Content Warning: This article contains a discussion about self-harm and suicide that may be upsetting to some readers.
The beginning of March marked the recognition of Self-Injury Awareness Day. To help demystify the nuances of non-suicidal self injury (NSSI), two of our experts with the South Southwest Mental Health Technology Transfer Center — Jennifer Baran-Prall (LCSW) and Nadia Maynard (MSW, SHRM-SCP) — sat down for a conversation on how clinical thinking around NSSI has changed over time, and how we as a community can provide support.
So where should we start? Should we just jump right in with the difference between non-suicidal self-injury (NSSI) and suicide attempts?
Jennifer Baran-Prall (JBP): This is a really good conversation to have. Both concepts are hard to talk about. People find them to be a little uncomfortable. Suicide and NSSI are different, and yet I also think there could be a bridge in between the two. That’s why it’s good to talk about them together. What we need to talk about is someone who is trying to get help. They are looking for ways to ease or release suffering. And the connection between Suicide and NSSI comes in when you have a self-harming behavior that you have been using to cope, and it’s become something that you’ve acclimated to, then …
Nadia Maynard (NM): The intensity grows
JBP: The intensity grows and it could maybe lead to something worse on accident, something …
JBP: Correct. When you think about suicide, the distinction between it and NSSI would be there is an intentional wanting to die. But when you look at NSSI, the intent isn’t to die. It’s actually to live healthier and feel better. But most people will, at first blush, feel like that isn’t true. What’s really important is that we do have a real, kind, non-judgmental discussion about it. Because then the discussion becomes, “Well, how can we look at other ways to help cope and be loving to yourself?”
NM: The other piece of NSSI is that you are communicating that your feelings are really intense and that you need to do this in order to release some of those feelings. When I first started working in the field of mental health, NSSI was seen as a maladaptive coping strategy, and people who engaged in it were framed as doing something bad or just trying to get attention. Really, the truth is so far from that. That is not the way we look at it anymore. Our thoughts and feelings around it have evolved overtime and that’s why it is so important talk about the nuances between NSSI and suicide. Like Jennifer said, there’s a bridge of increasing intensity, because you don’t have any other kind of replacement strategies, and the danger can increase.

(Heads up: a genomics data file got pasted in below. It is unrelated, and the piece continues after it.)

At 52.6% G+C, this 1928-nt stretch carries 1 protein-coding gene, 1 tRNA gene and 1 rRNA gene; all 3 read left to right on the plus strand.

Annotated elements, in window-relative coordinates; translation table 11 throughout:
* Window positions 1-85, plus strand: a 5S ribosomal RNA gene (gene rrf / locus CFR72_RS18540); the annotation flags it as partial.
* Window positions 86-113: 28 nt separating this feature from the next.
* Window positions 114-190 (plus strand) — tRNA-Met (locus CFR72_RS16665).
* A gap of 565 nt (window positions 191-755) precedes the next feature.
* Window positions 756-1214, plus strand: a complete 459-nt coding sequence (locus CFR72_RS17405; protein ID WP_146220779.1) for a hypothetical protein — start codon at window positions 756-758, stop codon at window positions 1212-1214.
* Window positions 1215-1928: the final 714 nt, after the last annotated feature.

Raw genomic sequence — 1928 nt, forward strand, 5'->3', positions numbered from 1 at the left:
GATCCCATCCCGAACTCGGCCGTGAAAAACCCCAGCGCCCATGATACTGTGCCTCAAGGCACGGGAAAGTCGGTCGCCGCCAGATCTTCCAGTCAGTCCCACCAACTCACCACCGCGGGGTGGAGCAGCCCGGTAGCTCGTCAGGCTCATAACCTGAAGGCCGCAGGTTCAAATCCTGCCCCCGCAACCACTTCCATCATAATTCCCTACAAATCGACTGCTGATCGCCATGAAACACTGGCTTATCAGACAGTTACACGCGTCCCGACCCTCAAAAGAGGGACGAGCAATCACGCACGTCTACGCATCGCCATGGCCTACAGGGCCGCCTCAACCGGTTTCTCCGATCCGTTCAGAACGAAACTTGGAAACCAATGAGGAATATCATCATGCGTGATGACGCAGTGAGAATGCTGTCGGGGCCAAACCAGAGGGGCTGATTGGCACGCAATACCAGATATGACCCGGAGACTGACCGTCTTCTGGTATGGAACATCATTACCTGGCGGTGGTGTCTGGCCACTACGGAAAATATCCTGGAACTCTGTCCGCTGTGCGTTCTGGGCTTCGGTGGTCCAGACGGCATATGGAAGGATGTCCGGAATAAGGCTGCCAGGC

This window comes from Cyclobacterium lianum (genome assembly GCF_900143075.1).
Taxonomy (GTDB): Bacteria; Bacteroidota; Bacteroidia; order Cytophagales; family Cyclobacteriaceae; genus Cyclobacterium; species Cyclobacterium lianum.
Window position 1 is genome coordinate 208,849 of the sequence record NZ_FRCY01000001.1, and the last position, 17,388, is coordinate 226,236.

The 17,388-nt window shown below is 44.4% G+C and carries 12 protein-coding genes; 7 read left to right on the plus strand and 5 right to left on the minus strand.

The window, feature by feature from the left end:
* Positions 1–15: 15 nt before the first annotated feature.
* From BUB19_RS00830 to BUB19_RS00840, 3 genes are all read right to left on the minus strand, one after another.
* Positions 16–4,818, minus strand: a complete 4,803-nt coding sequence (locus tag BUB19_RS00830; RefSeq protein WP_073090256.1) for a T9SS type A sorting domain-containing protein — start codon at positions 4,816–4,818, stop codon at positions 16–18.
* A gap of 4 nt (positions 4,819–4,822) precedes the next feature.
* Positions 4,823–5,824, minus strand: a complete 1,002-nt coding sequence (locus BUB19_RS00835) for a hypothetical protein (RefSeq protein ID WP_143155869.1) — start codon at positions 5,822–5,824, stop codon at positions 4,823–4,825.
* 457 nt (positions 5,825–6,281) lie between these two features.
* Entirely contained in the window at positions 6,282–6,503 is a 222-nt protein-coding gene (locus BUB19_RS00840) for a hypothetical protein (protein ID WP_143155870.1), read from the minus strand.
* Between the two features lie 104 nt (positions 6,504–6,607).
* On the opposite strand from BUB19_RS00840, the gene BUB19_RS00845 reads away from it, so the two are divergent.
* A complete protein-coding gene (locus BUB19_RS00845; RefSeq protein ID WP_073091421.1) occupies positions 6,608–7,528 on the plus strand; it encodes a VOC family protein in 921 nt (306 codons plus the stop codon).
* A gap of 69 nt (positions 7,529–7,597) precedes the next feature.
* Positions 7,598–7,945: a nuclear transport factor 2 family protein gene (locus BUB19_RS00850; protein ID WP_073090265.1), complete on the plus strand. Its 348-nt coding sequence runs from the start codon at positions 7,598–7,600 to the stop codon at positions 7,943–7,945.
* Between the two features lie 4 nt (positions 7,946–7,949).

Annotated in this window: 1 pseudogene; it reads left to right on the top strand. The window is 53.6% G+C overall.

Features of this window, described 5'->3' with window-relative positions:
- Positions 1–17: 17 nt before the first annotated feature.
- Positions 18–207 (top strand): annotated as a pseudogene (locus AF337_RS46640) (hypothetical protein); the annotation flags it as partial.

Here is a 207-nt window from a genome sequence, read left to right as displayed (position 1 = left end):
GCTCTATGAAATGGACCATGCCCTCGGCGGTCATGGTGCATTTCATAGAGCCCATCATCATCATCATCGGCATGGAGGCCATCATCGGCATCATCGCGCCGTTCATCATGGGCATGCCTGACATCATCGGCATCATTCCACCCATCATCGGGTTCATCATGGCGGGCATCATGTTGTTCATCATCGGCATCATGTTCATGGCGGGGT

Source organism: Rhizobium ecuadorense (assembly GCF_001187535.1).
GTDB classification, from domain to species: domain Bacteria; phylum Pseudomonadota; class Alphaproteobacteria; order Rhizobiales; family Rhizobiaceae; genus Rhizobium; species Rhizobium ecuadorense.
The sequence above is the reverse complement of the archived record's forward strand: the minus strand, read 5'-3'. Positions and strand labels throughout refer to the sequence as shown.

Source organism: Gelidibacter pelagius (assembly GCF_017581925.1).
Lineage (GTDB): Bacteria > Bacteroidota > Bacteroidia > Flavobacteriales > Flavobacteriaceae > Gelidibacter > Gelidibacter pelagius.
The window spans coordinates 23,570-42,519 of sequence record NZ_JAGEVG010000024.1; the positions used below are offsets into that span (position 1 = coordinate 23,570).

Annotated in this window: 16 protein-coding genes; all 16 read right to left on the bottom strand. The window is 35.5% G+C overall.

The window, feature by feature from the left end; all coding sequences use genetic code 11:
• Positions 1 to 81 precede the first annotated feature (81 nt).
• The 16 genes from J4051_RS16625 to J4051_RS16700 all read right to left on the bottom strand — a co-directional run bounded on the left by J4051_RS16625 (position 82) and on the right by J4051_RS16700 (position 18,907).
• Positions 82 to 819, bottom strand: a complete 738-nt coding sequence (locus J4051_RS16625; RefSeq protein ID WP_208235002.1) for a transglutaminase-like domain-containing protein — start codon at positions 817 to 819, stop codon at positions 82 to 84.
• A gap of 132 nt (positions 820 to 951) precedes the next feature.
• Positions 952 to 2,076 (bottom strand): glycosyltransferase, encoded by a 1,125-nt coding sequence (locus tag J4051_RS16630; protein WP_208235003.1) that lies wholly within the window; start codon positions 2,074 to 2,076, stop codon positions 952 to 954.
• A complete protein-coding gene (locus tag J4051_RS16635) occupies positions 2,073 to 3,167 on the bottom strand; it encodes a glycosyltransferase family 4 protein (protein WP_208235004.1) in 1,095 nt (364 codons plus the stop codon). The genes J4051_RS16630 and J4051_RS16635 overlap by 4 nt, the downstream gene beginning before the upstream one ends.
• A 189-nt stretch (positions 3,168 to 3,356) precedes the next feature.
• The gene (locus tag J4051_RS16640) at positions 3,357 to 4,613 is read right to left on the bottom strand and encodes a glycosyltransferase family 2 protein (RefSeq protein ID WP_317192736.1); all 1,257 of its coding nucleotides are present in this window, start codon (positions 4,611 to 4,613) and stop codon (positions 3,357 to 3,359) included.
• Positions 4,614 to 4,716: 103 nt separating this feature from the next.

Is NSSI not thought of as attention-seeking in any sense anymore? Is it ever used as a way to ask for help by hoping someone would notice the signs?
NM: There is such a strong overlap for having a trauma history and engaging in self-harm. We used to look at all these things as black or white, and I think it’s about bringing it back more to center to understand the nuance of this behavior. That evolution in thinking is about acknowledging NSSI as a survival skill of some sort. It’s a way to navigate a very difficult situation and very intense feelings.
JBP: I think that’s a really good discussion to have. NSSI can be a way to have a discussion about getting help. But when we say attention-seeking, I think there is a negative connotation with that. Someone who is self-harming is doing it for release, but then if you are doing it in a way that someone can see, you are connecting with someone. That is a way of communicating that you are having a rough time. You may not have the words for it, but you are looking for someone that is not going to judge you and will react in a healthy way by getting assistance or talking to me about it.
NM: And you can explore intention at that point, right?
JBP: Right, that’s when you’d do a risk assessment. Or if you aren’t trained, you’re going to get that person immediately to someone that can help. Saying “I’m worried about you” — just that to me is an intervention. I think anyone can do that in a compassionate way.
NM: You’re leaving the door open for compassionate discussions.
JBP: With self-harm, we want to get a replacement type behavior as early as we can. With a healthy, adaptive behavior, the less risk you are going to be in for self-harm in general, but then also, further down the road, less risk for a mistake or accidental suicide. It does happen. We all need to help people talk about it so that they aren’t stigmatized. And also, to help those who love someone who self-harms, because that can be very hard, too.